But a fair system also means a controlled system. My Right Honourable Friend, the Prime Minister, has confirmed he is not getting into a numbers game in respect of migration, but it is only fair to those who play by the rules and everyone else that those working, living and accessing public services are doing so legally. It is right that the system distinguishes effectively between those with lawful status and those here illegally.

In that respect, we are keen to ensure that the experiences of the Windrush generation are not repeated. One of the key lessons we have learnt is that declaratory systems do not work. The EU Settlement Scheme means that, in years to come, EU citizens will always have the evidence that they need to continue living in the UK as they do now. Simply to grant all EU citizens a status in law, and not require them to obtain evidence of this, would significantly increase the risk of another Windrush.

The EU Settlement Scheme, is a fair, simple and straightforward system for EU citizens to secure their immigration status in UK law. The system is working well, and the latest internal figures show we have received two million applications and are processing up to 20,000 a day.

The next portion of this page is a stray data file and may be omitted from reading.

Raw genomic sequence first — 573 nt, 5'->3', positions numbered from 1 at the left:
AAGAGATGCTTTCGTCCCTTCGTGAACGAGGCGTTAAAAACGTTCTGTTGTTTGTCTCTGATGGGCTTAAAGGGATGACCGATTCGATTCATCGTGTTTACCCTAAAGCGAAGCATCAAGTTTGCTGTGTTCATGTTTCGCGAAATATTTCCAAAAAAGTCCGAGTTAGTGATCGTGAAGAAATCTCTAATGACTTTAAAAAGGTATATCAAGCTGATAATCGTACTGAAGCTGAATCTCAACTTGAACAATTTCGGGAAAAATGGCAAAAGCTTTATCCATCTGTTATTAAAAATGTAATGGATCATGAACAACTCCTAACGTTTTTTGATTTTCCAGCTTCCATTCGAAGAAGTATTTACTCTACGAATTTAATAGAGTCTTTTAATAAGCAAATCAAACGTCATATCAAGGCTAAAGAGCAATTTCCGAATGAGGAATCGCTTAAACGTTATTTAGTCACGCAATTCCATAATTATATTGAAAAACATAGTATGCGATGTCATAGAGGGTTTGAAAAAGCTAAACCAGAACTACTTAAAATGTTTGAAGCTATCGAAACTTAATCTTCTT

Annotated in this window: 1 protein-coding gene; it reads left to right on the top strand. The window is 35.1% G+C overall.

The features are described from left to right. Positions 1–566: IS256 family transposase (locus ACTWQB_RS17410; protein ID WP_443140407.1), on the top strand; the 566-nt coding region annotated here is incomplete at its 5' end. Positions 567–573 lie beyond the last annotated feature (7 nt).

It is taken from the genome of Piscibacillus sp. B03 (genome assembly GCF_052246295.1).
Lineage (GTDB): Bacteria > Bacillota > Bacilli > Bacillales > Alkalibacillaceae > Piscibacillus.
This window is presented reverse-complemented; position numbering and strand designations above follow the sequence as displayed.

Settled and pre-settled status reflects the residence rights that EU citizens currently have under EU free movement rules. EU citizens resident in the UK for less than five years can get pre-settled status, which protects their current rights to live, work, receive benefits and access services, qualifying for settled status once five years residence is complete.

Fairness also means ensuring we provide protection to those most in need of it. This Government has great respect for human rights and has evidenced this through a long and proud history of supporting refugees and other vulnerable people. Over 75,000 individuals have been granted some form of protection since 2010.

In 2015 we committed to resettle up to 20,000 refugees affected by the conflict in Syria by 2020 – and we are well over three-quarters of the way there, resettling over 17,000. We have re-affirmed this commitment to resettlement beyond the current commitments by creating a new consolidated global resettlement scheme, resettling in the region of 5,000 refugees in its first year of operation.